“When I was younger, I used to hate telling people that I was Middle Eastern. I rejected that part of me so much, and it mentally and psycho- logically messed me up,” she said. “Being white-passing was a gift, in my opinion. I didn’t want to look like the ‘other,’ which is the category the people around me would have put me in if I wasn’t so pale. Now, I am ashamed at those thoughts, and I can’t believe I hated myself so much that I was willing to reject who I truly was just for acceptance from a bunch of people who don’t even matter.
“Another thing I used to do was proudly proclaim that I was not Muslim when people made racist comments towards me,” Kathawa continued. “I used that as a way to defend myself, but I never realized how truly messed up that was as well because I was basically saying that if I had been Muslim then those attacks would have been valid, which is not the case.”
The struggles faced by people like Sinnokrot and Kathawa aren’t new. Throughout American history, the cycle of religious discrimination and racism has repeated itself in different forms and against different religious minorities. Culturally, many ethnic and religious groups had to fight harder to prove they’re worthy of equal treatment as American residents.
Before and during World War II, the U.S. restricted immigration and denied entry to many Jewish refugees fleeing the horrors of the Holocaust, while anti-Semitism remained common in American culture.
The American government was also criticized for not intervening in the war sooner, despite news of the Holocaust’s atrocities. Not only did polls show that the American public viewed Jewish people negatively, white supremacist terrorist groups like the Ku Klux Klan, with its racist interpretation of Christianity, put spewing anti-Semitic rhetoric and committing hate crimes among its top priorities.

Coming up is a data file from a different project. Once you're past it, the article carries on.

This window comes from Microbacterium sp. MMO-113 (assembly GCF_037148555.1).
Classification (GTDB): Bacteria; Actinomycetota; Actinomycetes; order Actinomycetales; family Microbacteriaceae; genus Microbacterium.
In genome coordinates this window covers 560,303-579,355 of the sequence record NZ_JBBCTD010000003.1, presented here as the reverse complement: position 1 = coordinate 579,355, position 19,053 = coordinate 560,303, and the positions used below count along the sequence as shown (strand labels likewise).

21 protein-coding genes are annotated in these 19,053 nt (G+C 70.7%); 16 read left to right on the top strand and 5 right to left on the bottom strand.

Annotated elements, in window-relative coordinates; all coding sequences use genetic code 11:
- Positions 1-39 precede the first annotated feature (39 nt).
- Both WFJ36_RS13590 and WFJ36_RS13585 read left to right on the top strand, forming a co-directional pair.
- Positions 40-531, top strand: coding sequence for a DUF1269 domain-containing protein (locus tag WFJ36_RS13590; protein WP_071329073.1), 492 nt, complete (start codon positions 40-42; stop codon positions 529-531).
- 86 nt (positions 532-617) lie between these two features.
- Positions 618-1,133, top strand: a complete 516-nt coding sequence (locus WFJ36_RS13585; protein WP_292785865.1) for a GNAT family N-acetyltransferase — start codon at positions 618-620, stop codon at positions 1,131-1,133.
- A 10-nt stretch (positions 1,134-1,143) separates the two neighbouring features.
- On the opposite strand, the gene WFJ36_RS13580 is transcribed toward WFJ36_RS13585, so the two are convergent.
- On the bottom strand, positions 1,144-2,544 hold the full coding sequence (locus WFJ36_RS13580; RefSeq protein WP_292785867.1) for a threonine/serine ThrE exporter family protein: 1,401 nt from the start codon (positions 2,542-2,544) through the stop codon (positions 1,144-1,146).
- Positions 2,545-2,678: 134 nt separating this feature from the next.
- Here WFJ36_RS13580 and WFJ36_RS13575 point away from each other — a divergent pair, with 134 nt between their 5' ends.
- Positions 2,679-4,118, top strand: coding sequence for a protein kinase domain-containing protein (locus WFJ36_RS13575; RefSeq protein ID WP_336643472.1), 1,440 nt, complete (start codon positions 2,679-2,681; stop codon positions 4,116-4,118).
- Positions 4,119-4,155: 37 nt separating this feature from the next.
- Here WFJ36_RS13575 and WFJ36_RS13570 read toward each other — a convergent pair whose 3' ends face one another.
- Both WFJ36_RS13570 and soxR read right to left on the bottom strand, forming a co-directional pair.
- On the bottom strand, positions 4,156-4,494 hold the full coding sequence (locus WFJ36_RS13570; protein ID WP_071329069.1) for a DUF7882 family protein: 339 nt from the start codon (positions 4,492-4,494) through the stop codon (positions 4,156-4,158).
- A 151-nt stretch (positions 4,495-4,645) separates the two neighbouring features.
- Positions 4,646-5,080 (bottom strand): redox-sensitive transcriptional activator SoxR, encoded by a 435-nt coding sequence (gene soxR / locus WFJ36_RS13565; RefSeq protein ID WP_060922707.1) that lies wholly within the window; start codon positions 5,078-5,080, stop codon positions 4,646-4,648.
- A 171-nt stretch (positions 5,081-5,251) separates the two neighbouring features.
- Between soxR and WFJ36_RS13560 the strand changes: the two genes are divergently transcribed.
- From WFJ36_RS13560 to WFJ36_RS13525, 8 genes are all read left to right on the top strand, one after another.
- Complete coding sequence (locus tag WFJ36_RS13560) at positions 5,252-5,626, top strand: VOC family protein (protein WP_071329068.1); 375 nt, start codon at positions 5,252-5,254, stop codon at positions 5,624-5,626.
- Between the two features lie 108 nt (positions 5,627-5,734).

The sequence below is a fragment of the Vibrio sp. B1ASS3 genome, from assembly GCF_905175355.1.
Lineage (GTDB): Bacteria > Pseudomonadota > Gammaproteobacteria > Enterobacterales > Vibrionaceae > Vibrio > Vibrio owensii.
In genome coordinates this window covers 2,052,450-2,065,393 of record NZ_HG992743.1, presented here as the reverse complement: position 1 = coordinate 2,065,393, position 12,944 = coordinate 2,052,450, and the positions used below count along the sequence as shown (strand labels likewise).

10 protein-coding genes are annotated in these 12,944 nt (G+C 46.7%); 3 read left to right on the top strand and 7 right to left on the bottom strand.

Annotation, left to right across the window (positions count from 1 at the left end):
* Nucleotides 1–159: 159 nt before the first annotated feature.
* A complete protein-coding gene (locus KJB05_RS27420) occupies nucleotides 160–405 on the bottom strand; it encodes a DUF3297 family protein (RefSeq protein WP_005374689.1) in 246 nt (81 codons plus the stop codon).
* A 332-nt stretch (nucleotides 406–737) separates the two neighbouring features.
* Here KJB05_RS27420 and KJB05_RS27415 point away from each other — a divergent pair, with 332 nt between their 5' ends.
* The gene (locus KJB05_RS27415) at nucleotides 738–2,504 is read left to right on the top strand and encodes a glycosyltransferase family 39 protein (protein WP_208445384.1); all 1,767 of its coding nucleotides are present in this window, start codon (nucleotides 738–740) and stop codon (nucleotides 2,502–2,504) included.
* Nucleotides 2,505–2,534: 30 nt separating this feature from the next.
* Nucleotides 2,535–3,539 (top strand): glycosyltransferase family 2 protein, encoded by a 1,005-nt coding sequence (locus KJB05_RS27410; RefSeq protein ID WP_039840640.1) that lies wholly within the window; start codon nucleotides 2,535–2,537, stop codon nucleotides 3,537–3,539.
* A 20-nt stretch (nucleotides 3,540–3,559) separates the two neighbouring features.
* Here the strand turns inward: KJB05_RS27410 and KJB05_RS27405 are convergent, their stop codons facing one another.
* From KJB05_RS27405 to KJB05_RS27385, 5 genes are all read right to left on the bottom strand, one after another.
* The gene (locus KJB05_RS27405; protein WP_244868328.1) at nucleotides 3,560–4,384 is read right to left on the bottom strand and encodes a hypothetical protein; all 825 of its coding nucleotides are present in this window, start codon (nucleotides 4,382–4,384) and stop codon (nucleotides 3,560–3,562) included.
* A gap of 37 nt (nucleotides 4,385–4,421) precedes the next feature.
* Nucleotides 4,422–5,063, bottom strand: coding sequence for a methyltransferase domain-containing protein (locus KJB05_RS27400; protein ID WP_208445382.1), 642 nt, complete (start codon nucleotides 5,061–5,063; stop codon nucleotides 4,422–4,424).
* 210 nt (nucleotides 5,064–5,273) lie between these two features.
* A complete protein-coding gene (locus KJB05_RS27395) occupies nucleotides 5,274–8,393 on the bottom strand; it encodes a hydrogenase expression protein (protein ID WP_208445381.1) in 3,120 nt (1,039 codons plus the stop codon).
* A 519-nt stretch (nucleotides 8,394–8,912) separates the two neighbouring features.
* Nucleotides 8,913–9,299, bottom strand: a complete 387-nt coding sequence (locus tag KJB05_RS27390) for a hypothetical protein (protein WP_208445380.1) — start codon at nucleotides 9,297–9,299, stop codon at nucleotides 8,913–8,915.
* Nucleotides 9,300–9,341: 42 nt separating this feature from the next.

The group and others like it, such as William Dudley Pelley’s Silver Shirts, were proto-fascist and proudly did Nazi salutes in public. This, among many other factors, contributed to some Jews feeling unsafe, unwelcome and out of place. Unfortunately, this problem is still with us. The Anti-Defamation League (ADL) recently released a report listing 1,986 anti-Semitic incidents across the United States in 2017. This was a 57 percent increase over 2016. The ADL said it was the largest single-year jump since it began tabulating religion-related incidents in 1979.
Another group that was being discriminated against in the U.S. at the same time they were being persecuted in Nazi Germany and other Nazi-occupied countries was Jehovah’s Witnesses.
During the early years of war, Jehovah’s Witness children were often expelled from public schools for not partaking in forced patriotic rituals such as standing for the Pledge of Allegiance and saluting the flag. The Witnesses were not unpatriotic but argued that their only allegiance was to God, and hence instructed their children not to take part. The Witnesses challenged mandatory flag salutes in public schools in 1940, but lost in the U.S. Supreme Court. Just three years later, however, they went back to court and this time won in 1943’s West Virginia State Board of Education v. Barnette.
Anti-Catholicism has also reared its head at different points in American history. Many questioned whether Catholics’ first loyalty was to their country or their church and its leader, the Pope, and there was resistance against Catholics immigrating to the U.S. or even holding public office. Historians have described how anti-Catholicism helped sink New York Gov. Al Smith’s presidential campaign in 1928, and it nearly torpedoed John F. Kennedy’s 1960 campaign as well. Kennedy skillfully deflected the issue in a masterful speech to the Greater Houston Ministerial Association on Sept. 12, 1960, during which he endorsed “an America where the separation of church and state is absolute.”
History repeated itself in a slightly different way during President Barack Obama’s two terms in office; Obama’s patriotism was questioned because his father was a Muslim from Kenya, even though Obama himself is a Christian.